I counted.  Three of them.  Within no more than 500 metres.

From the perspective of a Sydney city slicker, those were impressive statistics.

By the time I reached the car, I decided that if the universe was going to throw me so many benevolent bones to get those darn groceries to the car, I could surely return the favour and race back and place the shopping trolley back to where it came from.  So, in a mad rush, that’s what I did.

On the stroke of Crazy Hour, I finally made it back to the house.

However, when I arrived my expected scenario was not to be.  No wild toddlers tearing down my friend’s house.  Instead, there was my friend’s wife – who had just arrived home from work herself – happily cooking up a batch of veggies for my children.  Just in case I didn’t make it back in time.

A much more relaxing shopping day at the famous Salamanca Markets

Karma, man.  Totally believe that it’s out there.

So, that was my hectic, but welcoming first day in Hobart.

The rest of our stay was, I will cautiously say, had its moments.

The boys were restless the first couple of nights, causing major sleep deprivation.

Sleep deprived: The morning after another restless night

It was a tricky situation of getting over the hurdle of unfamiliar surroundings before the twinlets could figure out in their little intuitive minds that yes, we weren’t in the comforts of our own home.

However, this is what we’ll be doing once in a while:  Going on a h-o-l-i-d-a-y.

As we had predicted, they were sleeping peacefully by the second last night.  The baby version of Murphy’s Law.

Then, there was the fun stuff in between.  Every day was jam-packed with breathtaking sights, rugged, beautiful nature, fabulous local wine and of course, the much treasured and valued company of an old friend and his gorgeous family.

Watch this space for more Tassie tales of family adventures…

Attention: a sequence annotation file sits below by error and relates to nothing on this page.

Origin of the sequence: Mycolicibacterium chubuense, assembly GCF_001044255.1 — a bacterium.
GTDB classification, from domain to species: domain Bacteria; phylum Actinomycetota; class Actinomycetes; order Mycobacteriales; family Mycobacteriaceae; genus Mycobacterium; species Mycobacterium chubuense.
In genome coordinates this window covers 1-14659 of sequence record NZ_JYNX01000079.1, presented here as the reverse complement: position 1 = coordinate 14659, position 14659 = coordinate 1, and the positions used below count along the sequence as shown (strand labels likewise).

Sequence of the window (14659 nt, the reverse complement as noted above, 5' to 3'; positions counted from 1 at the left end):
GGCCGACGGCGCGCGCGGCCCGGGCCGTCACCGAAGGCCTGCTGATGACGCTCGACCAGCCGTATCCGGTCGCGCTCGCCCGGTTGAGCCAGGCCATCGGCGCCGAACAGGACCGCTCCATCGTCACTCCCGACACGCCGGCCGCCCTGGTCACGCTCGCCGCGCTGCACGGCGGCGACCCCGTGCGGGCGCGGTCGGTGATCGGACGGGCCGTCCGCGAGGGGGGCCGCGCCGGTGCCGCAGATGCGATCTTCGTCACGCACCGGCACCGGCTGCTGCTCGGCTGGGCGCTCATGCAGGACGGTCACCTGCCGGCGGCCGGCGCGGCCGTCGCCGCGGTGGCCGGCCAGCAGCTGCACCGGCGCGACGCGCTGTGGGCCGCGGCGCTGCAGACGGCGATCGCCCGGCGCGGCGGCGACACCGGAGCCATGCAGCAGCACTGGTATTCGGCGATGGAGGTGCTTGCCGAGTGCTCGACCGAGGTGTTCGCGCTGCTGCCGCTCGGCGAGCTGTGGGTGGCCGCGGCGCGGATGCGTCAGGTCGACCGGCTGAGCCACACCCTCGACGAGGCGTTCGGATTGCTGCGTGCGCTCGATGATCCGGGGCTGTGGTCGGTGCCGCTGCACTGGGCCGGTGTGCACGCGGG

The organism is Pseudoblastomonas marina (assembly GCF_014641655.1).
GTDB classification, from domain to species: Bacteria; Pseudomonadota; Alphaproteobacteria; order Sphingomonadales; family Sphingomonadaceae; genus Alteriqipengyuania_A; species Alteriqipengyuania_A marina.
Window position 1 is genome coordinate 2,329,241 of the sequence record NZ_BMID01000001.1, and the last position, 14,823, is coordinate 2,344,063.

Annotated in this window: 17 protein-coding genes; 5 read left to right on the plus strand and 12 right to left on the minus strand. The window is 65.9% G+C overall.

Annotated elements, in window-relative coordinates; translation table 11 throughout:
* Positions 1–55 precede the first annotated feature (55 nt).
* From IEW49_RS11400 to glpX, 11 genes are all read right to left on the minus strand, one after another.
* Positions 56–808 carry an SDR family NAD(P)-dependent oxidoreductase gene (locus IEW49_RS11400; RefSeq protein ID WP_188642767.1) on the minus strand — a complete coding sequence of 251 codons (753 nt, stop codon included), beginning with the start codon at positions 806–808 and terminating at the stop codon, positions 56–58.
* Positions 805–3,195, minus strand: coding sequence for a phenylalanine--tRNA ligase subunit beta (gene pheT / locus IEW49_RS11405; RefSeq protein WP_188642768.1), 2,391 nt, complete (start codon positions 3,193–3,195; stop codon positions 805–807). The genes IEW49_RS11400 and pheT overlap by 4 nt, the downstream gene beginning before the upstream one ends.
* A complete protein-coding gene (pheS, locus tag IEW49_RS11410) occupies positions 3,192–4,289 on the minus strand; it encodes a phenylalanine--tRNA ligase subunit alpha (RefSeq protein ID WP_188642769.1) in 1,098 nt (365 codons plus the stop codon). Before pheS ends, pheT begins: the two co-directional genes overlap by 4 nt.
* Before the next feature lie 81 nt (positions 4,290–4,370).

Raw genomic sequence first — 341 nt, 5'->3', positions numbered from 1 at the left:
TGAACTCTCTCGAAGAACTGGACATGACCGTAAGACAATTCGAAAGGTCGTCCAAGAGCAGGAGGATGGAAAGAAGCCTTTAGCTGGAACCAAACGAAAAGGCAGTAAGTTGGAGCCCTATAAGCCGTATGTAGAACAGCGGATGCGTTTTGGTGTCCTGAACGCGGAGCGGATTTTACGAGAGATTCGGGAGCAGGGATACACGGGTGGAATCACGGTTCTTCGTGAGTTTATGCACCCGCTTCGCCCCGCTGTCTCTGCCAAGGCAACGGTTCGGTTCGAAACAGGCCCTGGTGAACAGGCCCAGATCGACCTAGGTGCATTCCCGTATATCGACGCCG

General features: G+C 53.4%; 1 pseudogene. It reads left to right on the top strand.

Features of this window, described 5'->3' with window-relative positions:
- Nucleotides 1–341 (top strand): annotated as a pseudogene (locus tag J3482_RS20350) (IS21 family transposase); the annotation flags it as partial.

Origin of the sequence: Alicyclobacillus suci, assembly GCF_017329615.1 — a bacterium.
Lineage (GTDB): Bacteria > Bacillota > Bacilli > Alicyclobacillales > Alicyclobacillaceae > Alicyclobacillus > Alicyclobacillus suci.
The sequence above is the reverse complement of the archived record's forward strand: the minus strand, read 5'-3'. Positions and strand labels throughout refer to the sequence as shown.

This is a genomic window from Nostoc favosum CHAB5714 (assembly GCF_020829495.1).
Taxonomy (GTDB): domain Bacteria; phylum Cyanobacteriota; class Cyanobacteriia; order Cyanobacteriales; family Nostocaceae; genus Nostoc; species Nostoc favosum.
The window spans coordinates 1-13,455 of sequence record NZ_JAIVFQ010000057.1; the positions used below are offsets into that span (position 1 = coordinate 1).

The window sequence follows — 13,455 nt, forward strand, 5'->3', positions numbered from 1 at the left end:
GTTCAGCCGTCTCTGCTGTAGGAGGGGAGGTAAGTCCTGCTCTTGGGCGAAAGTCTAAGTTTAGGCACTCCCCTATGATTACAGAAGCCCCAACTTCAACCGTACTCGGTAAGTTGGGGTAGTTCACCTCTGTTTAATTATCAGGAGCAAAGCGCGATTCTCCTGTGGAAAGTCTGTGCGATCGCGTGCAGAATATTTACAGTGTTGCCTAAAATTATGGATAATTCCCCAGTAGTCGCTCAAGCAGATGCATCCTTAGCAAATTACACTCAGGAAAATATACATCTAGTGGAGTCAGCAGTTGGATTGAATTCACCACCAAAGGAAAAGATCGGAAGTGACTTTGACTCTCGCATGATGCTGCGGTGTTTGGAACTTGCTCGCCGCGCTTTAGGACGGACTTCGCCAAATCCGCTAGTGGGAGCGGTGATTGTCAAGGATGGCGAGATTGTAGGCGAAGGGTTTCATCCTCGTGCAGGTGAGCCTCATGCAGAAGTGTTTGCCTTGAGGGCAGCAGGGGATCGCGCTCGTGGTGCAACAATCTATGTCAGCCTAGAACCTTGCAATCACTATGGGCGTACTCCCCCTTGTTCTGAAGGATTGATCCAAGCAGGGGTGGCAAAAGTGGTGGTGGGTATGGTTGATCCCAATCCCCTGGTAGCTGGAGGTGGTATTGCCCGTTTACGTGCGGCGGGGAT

Tahune Forest Airwalk

Like Bread For Rice

20 Apr

1979 was a big year for my Indonesian migrant family.

We obtained our Australian citizenship.

Well, actually, I didn’t have a say in the matter as I was only eight.  Too young to do the paperwork, but old enough to know what that piece of paper meant.


When my parents showed me the freshly printed document with the Australian coat of arms and all of our names neatly printed, I started to cry.

Looking so official and scary, I thought that citizenship meant a complete conversion to all things Australian.

According to my eight year-old logic, that meant I had to stop eating rice…and start eating bread.

Stupid, I know.

Alas, my world was collapsing.

Yes, the drama started even back then.

I thought that it meant having to surrender what was familiar to me.

Rice wasn’t simply a staple – it was a big part of my identity.

In the kitchen, as I sobbed, my mother pointed to our ten kilo sack of rice and explained that I could eat it whenever I wanted.

No one was going to forbid me from eating it.  Certainly, no one would ever have to force me to replace it with bread.  Ever.

It took me a while to believe her.

Thus began my own personal battle of being first generation Australian.